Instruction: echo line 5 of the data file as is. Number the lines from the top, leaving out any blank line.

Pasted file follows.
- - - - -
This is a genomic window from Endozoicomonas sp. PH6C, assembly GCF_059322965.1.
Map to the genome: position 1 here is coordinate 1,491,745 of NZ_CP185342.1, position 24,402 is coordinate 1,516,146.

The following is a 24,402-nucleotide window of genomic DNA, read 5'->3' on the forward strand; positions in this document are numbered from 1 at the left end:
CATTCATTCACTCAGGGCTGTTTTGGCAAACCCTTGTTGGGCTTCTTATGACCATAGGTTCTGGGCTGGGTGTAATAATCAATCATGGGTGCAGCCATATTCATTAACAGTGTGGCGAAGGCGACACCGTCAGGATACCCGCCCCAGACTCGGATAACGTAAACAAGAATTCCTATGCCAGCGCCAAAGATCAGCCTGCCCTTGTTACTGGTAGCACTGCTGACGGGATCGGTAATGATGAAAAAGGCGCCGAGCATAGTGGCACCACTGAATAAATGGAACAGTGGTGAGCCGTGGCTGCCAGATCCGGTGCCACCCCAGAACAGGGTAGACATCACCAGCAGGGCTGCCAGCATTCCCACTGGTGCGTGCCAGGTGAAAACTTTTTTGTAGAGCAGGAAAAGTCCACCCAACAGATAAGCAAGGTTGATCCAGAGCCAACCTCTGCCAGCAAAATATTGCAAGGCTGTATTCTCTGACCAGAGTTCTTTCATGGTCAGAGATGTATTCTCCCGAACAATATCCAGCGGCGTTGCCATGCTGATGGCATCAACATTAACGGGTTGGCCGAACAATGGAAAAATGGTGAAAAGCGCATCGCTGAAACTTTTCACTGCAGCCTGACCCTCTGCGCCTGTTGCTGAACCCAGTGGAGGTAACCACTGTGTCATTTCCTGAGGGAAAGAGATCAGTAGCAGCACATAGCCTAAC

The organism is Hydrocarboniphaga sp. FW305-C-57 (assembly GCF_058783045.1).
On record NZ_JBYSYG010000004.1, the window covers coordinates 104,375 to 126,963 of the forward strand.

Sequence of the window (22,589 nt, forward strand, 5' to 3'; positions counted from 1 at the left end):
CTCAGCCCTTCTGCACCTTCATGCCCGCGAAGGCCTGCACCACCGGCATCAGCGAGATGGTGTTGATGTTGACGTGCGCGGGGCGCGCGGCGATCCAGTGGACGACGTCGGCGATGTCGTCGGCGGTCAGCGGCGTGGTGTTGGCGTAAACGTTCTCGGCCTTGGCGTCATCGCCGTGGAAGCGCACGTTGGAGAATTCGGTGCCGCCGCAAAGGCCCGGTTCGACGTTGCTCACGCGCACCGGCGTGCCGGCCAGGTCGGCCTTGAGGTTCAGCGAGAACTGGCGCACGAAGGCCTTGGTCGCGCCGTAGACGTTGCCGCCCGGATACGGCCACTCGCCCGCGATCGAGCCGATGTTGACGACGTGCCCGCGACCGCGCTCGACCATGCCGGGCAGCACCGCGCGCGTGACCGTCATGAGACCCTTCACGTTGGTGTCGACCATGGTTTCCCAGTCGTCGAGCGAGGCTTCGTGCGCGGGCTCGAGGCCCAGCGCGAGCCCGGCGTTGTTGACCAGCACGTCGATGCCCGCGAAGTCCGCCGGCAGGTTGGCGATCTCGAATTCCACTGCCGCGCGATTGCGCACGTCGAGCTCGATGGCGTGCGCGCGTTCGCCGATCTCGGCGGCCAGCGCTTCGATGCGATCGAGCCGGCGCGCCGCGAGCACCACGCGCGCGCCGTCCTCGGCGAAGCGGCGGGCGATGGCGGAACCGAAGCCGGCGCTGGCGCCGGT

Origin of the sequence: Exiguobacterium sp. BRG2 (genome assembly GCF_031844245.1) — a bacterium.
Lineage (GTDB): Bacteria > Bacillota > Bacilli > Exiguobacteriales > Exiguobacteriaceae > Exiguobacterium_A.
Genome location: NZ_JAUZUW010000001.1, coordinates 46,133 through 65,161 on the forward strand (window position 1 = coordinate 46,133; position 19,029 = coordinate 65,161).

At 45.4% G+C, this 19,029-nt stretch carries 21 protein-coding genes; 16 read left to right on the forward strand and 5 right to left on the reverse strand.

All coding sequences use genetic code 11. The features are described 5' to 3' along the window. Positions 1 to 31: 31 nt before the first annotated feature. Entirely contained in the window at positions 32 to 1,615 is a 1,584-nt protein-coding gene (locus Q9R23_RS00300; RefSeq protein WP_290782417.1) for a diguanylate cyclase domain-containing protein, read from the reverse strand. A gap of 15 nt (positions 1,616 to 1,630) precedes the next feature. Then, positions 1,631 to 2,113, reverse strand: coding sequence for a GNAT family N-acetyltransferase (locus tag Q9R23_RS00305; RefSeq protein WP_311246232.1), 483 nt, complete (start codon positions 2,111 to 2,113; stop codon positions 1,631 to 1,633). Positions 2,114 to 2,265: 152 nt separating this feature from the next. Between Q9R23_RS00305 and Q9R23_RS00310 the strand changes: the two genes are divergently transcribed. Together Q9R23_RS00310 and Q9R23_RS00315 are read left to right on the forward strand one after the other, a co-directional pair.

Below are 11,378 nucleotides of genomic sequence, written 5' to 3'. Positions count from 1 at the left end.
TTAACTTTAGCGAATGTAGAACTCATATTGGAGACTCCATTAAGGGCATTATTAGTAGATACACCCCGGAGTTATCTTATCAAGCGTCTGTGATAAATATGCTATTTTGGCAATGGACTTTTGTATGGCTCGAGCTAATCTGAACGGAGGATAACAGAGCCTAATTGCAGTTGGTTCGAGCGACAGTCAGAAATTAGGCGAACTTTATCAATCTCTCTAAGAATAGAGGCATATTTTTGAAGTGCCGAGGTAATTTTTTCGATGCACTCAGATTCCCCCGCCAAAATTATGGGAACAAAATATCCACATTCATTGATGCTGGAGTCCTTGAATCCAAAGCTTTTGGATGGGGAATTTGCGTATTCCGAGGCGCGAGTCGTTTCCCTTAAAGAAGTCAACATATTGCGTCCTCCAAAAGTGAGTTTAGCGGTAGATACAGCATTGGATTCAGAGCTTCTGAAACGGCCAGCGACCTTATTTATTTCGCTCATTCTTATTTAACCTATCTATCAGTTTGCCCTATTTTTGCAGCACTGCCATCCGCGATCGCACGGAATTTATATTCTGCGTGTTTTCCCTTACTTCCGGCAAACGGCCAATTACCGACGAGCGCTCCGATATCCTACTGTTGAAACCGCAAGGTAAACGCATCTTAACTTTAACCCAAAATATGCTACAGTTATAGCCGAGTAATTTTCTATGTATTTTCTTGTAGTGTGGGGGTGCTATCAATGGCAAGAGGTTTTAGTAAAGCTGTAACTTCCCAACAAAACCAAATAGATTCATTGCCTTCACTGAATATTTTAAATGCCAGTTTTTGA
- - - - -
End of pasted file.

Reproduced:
The organism is Hydrocarboniphaga sp. FW305-C-57 (assembly GCF_058783045.1).